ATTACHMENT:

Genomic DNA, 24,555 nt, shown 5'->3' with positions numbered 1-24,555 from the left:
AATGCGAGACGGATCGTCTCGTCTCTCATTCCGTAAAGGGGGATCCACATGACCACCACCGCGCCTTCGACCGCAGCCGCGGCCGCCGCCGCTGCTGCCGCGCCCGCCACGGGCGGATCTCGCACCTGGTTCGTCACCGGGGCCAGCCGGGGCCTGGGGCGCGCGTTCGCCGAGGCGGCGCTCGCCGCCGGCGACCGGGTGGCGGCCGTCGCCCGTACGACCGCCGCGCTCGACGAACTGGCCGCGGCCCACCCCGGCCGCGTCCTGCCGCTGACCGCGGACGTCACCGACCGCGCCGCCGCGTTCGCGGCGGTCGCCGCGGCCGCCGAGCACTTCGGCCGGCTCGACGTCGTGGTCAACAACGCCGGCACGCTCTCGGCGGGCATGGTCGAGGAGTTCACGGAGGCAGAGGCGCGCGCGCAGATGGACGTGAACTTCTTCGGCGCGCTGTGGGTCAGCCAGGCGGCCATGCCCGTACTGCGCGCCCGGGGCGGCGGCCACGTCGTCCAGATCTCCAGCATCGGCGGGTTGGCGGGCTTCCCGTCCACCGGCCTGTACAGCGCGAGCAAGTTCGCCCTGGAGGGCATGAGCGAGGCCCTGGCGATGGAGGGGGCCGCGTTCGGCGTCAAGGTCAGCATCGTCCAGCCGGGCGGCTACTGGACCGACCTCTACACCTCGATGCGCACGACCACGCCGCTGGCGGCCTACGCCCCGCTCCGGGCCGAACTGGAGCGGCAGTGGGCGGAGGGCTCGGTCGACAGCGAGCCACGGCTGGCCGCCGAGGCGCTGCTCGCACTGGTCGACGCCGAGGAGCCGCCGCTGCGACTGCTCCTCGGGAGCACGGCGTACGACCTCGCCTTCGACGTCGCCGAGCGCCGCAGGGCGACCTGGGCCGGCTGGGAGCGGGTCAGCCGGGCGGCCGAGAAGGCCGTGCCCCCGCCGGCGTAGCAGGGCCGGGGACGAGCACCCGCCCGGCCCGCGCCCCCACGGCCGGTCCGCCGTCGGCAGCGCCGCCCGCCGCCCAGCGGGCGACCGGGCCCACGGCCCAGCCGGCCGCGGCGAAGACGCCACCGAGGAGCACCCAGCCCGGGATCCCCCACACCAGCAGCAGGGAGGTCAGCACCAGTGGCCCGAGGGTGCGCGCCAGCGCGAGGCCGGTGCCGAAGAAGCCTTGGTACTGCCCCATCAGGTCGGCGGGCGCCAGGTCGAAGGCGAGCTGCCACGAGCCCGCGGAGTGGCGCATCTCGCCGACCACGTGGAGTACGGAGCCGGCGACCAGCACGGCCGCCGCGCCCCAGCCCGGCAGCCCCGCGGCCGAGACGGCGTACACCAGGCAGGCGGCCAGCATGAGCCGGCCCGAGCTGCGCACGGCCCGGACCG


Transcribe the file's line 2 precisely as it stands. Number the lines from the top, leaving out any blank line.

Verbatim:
AATGCGAGACGGATCGTCTCGTCTCTCATTCCGTAAAGGGGGATCCACATGACCACCACCGCGCCTTCGACCGCAGCCGCGGCCGCCGCCGCTGCTGCCGCGCCCGCCACGGGCGGATCTCGCACCTGGTTCGTCACCGGGGCCAGCCGGGGCCTGGGGCGCGCGTTCGCCGAGGCGGCGCTCGCCGCCGGCGACCGGGTGGCGGCCGTCGCCCGTACGACCGCCGCGCTCGACGAACTGGCCGCGGCCCACCCCGGCCGCGTCCTGCCGCTGACCGCGGACGTCACCGACCGCGCCGCCGCGTTCGCGGCGGTCGCCGCGGCCGCCGAGCACTTCGGCCGGCTCGACGTCGTGGTCAACAACGCCGGCACGCTCTCGGCGGGCATGGTCGAGGAGTTCACGGAGGCAGAGGCGCGCGCGCAGATGGACGTGAACTTCTTCGGCGCGCTGTGGGTCAGCCAGGCGGCCATGCCCGTACTGCGCGCCCGGGGCGGCGGCCACGTCGTCCAGATCTCCAGCATCGGCGGGTTGGCGGGCTTCCCGTCCACCGGCCTGTACAGCGCGAGCAAGTTCGCCCTGGAGGGCATGAGCGAGGCCCTGGCGATGGAGGGGGCCGCGTTCGGCGTCAAGGTCAGCATCGTCCAGCCGGGCGGCTACTGGACCGACCTCTACACCTCGATGCGCACGACCACGCCGCTGGCGGCCTACGCCCCGCTCCGGGCCGAACTGGAGCGGCAGTGGGCGGAGGGCTCGGTCGACAGCGAGCCACGGCTGGCCGCCGAGGCGCTGCTCGCACTGGTCGACGCCGAGGAGCCGCCGCTGCGACTGCTCCTCGGGAGCACGGCGTACGACCTCGCCTTCGACGTCGCCGAGCGCCGCAGGGCGACCTGGGCCGGCTGGGAGCGGGTCAGCCGGGCGGCCGAGAAGGCCGTGCCCCCGCCGGCGTAGCAGGGCCGGGGACGAGCACCCGCCCGGCCCGCGCCCCCACGGCCGGTCCGCCGTCGGCAGCGCCGCCCGCCGCCCAGCGGGCGACCGGGCCCACGGCCCAGCCGGCCGCGGCGAAGACGCCACCGAGGAGCACCCAGCCCGGGATCCCCCACACCAGCAGCAGGGAGGTCAGCACCAGTGGCCCGAGGGTGCGCGCCAGCGCGAGGCCGGTGCCGAAGAAGCCTTGGTACTGCCCCATCAGGTCGGCGGGCGCCAGGTCGAAGGCGAGCTGCCACGAGCCCGCGGAGTGGCGCATCTCGCCGACCACGTGGAGTACGGAGCCGGCGACCAGCACGGCCGCCGCGCCCCAGCCCGGCAGCCCCGCGGCCGAGACGGCGTACACCAGGCAGGCGGCCAGCATGAGCCGGCCCGAGCTGCGCACGGCCCGGACCG